Gadidae is a family of fishes in the order Gadiformes. The pelvic fins are in front of or below the pectoral fins. Dorsal fins two or three, rarely one. Anal fins one or two. Some have an unpaired antenna on the chin. 22 genera, including saiki, saithe, pollock, cod, whiting, saffron cod, haddock, etc., more than 50 species. Marine, cold-loving fish with a predominantly benthic lifestyle. Length from 30 cm to 2 m. Very fine scales. Inhabitant of cold, temperate, rarely tropical waters. With the exception of the burbot, all species are marine. Breeds in winter (saffron cod, saika) and winter-spring (cod). Bentophagous (haddock, saffron cod, saithe), planktophagous (saithe) and predatory (cod, saury).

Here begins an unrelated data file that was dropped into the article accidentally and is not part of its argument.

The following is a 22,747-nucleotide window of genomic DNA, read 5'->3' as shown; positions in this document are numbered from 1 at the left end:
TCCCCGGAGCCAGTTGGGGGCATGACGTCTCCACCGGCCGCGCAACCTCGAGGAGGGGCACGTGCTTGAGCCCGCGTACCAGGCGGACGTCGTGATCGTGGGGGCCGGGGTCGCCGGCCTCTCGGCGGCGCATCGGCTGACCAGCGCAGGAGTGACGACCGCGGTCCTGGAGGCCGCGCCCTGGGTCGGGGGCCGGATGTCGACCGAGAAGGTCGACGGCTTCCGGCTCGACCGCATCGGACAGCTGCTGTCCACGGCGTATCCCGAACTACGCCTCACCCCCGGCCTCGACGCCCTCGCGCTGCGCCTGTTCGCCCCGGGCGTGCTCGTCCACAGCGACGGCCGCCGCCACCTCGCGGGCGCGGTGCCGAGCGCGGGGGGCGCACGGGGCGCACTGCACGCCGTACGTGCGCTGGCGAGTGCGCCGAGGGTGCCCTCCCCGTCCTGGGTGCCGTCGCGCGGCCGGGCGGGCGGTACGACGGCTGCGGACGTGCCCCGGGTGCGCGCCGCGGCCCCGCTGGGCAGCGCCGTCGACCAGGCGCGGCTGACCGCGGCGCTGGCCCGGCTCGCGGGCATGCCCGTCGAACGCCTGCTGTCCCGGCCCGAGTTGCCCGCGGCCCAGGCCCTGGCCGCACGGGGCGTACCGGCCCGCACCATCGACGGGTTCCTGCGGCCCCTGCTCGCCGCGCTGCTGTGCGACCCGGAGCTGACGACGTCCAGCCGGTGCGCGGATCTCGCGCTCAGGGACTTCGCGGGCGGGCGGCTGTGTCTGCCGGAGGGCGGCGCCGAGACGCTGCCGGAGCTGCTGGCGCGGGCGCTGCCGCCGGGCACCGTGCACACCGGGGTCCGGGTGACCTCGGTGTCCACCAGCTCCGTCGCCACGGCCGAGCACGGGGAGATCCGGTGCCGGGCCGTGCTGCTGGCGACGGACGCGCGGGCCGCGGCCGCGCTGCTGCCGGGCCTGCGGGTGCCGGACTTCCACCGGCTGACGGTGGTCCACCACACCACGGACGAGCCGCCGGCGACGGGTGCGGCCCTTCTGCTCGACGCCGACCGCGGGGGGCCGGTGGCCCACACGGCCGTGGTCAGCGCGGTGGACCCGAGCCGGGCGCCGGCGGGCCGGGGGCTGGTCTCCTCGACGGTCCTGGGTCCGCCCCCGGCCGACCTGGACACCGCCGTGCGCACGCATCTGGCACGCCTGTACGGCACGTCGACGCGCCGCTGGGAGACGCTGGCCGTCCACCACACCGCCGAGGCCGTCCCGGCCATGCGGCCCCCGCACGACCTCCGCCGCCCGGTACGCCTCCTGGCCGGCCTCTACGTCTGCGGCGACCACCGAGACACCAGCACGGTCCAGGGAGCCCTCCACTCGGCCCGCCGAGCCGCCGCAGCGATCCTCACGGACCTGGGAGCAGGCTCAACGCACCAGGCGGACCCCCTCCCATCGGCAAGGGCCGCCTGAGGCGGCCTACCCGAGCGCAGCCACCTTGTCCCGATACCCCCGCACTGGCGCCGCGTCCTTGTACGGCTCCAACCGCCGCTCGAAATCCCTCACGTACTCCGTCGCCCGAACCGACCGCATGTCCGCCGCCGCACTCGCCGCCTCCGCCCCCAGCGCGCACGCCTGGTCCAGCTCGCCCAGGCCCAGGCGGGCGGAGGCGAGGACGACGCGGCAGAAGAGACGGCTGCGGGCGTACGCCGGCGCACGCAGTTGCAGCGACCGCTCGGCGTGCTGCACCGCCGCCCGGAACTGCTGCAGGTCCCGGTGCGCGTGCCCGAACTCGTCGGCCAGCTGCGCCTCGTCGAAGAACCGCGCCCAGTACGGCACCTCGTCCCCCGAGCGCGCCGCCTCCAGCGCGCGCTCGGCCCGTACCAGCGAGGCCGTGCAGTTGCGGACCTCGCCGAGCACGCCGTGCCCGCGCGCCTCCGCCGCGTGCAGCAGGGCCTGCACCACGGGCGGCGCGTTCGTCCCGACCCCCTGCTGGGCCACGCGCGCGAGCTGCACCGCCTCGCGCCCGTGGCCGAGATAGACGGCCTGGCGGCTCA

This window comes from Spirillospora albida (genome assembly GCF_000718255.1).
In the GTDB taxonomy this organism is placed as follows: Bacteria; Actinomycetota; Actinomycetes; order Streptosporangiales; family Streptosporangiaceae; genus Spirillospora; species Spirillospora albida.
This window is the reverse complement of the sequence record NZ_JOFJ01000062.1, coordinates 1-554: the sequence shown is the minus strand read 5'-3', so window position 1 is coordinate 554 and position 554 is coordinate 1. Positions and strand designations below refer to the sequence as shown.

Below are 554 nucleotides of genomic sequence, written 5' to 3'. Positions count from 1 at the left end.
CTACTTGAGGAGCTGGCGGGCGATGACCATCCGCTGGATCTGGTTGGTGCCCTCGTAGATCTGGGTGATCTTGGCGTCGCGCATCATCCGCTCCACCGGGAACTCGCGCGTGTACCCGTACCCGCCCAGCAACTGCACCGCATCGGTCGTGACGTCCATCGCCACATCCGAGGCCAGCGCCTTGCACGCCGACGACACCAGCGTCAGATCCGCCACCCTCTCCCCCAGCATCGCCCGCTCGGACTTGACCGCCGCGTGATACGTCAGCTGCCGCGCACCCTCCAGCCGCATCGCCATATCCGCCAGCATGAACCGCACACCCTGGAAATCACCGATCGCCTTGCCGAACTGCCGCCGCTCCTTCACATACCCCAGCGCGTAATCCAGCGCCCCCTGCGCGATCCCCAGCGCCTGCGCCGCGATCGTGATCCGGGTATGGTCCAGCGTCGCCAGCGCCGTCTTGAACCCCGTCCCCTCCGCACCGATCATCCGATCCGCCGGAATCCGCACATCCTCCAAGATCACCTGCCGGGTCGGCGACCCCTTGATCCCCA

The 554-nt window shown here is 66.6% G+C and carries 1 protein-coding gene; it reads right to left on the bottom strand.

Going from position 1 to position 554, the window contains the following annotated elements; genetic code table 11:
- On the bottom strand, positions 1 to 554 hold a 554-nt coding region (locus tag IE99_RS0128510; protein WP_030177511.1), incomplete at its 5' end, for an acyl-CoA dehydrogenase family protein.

Most Gadidae are gregarious, bottom-dwelling, relatively shallow-water fishes (down to 800 m depth), some pelagic (whiting) and cryopelagic (saika, Arctic cod). All large Gadidae are predatory or euryphagous. Some species undertake long (up to several thousand kilometres) foraging and spawning migrations (cod, southern whiting). Many species form aggregations. They spawn from a few thousand to 60 million eggs (cod, molva). Most eggs are pelagic, but some are benthic (saffron cod, Pacific cod).
Gadidae are of great commercial importance; the meat is lean (up to 1% fat) and the fat is rich in vitamins A and D, which are stored in the liver.